The best way to use itChoreographing fall bloomers can be complicated. But when you plant clusters of Joe Pye weed from the perennial mix, in border gardens and along wet locations, you will make certain to receive a burst of purple in late summer or early fall.

The plant’s soft colours coordinate with a wide array of foliage and blossoms, whether it be the yellows of Black-eyed Susans or goldenrod, additional colors of purple from fall-blooming asters and mums, or even a gray-green background of blue spruce. You might also want to use it with other butterfly-attracting plants like butterfly bush, coneflower or lantana.

Liquidscapes

Planting notes: There are several simple methods to plant Joe Pye weed.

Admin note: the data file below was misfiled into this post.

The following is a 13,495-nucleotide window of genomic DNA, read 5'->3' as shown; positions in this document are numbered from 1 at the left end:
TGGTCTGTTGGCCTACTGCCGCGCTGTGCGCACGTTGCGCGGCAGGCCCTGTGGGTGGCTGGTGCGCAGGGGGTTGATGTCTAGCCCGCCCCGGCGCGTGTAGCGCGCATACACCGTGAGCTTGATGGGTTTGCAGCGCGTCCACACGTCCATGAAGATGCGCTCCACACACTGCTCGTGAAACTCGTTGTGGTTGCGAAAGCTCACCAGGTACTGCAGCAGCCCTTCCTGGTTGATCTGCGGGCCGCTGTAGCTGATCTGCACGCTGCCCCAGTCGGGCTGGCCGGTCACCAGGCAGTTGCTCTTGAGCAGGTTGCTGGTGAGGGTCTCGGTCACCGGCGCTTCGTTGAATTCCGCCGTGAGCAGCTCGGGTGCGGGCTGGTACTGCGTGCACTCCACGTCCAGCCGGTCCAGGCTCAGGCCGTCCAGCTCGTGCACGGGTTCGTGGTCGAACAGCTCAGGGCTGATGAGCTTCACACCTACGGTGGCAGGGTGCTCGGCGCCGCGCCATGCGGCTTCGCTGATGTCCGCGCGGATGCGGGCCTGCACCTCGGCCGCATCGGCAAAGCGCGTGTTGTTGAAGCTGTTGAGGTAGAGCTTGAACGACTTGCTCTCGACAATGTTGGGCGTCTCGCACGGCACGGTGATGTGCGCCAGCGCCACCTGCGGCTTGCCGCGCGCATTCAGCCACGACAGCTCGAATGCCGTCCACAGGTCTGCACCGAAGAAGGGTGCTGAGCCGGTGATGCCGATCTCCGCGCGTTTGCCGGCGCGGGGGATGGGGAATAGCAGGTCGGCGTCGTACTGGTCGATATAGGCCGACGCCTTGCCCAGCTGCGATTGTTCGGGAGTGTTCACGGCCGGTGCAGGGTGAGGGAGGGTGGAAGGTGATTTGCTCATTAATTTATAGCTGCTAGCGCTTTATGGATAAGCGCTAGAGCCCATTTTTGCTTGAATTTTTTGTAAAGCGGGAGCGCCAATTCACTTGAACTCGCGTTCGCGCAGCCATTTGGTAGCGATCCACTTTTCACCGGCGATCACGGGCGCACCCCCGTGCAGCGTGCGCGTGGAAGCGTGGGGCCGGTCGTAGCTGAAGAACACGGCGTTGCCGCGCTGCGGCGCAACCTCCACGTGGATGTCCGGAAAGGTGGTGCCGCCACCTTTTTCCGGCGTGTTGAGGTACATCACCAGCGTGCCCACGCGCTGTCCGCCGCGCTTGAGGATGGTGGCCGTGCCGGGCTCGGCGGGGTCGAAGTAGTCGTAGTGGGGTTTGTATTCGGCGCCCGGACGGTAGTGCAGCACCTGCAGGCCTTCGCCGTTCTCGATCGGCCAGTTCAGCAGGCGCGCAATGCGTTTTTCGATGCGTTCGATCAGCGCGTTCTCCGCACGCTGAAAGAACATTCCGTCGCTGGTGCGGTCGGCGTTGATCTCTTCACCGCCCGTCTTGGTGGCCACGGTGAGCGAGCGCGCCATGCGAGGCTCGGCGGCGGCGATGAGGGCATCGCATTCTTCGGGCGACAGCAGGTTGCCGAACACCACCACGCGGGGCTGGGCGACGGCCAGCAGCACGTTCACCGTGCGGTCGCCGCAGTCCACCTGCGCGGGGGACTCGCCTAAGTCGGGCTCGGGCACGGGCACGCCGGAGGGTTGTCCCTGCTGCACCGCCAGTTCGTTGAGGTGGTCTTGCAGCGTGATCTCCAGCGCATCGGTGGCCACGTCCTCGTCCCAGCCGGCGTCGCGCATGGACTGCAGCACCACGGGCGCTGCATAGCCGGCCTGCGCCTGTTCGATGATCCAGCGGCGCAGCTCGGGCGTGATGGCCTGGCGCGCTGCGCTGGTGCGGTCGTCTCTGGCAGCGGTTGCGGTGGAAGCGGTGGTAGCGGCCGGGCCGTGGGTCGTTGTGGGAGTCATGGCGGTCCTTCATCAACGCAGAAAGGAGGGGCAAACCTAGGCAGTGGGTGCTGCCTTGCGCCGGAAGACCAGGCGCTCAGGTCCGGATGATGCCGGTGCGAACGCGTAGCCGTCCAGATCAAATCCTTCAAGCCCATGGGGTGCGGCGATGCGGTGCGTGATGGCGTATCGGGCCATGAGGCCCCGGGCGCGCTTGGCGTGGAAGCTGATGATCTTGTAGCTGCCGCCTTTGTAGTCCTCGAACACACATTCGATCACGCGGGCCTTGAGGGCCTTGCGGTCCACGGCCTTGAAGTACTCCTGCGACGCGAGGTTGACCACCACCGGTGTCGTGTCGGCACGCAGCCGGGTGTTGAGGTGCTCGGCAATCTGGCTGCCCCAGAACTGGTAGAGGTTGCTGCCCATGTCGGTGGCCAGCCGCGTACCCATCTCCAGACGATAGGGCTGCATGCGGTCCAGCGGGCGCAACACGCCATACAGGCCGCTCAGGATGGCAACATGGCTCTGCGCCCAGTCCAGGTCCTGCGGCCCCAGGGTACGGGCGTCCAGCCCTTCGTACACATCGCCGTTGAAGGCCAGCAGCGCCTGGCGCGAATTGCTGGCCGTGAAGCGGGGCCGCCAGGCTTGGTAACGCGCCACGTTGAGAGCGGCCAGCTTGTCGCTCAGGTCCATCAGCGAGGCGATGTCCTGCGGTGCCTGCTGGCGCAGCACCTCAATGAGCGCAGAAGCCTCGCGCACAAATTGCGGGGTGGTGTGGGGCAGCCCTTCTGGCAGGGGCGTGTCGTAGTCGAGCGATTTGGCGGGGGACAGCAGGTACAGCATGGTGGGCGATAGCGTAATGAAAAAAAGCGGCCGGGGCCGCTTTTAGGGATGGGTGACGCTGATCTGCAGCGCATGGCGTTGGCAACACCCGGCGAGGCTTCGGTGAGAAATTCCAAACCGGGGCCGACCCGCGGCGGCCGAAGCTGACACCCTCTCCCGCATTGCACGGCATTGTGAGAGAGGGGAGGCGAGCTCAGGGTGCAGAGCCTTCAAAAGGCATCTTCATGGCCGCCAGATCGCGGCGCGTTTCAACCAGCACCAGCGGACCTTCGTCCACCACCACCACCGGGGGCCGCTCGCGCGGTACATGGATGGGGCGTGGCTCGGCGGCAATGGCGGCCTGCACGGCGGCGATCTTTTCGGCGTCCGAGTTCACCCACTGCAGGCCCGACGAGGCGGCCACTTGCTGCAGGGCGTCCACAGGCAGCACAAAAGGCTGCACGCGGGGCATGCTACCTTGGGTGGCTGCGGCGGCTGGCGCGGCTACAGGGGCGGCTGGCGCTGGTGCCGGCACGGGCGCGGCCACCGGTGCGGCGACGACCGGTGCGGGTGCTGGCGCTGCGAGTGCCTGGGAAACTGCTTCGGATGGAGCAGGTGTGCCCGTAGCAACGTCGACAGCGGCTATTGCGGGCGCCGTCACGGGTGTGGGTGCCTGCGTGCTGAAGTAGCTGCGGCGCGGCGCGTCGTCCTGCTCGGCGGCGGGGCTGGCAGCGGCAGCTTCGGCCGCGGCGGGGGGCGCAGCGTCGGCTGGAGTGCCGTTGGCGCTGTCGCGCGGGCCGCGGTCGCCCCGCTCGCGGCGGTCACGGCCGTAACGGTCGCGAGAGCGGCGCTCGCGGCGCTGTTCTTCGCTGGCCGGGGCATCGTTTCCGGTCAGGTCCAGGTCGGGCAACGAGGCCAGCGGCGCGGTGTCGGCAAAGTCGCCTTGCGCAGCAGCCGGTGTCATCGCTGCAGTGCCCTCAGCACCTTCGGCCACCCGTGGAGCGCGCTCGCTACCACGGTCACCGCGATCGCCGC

Start seeds indoors in late spring and then transplant them outside in the late summer or early fall. Directly plant seeds into the soil in the fall. Purchase container plants in the nursery and plant them at the fall.If you plant out of containers, make sure that the soil never dries out for more than a day or two. Since each plant can get very large, look at the seed package or plant label to determine how much space to leave between crops.

Keep the soil damp, especially for the month following planting. You may split Joe Pye weed every couple of years. Cut the plants back to about 6 inches from the spring. To create your crops shorter and fuller, pinch them back into the early summer.

Watch more guides to good design plants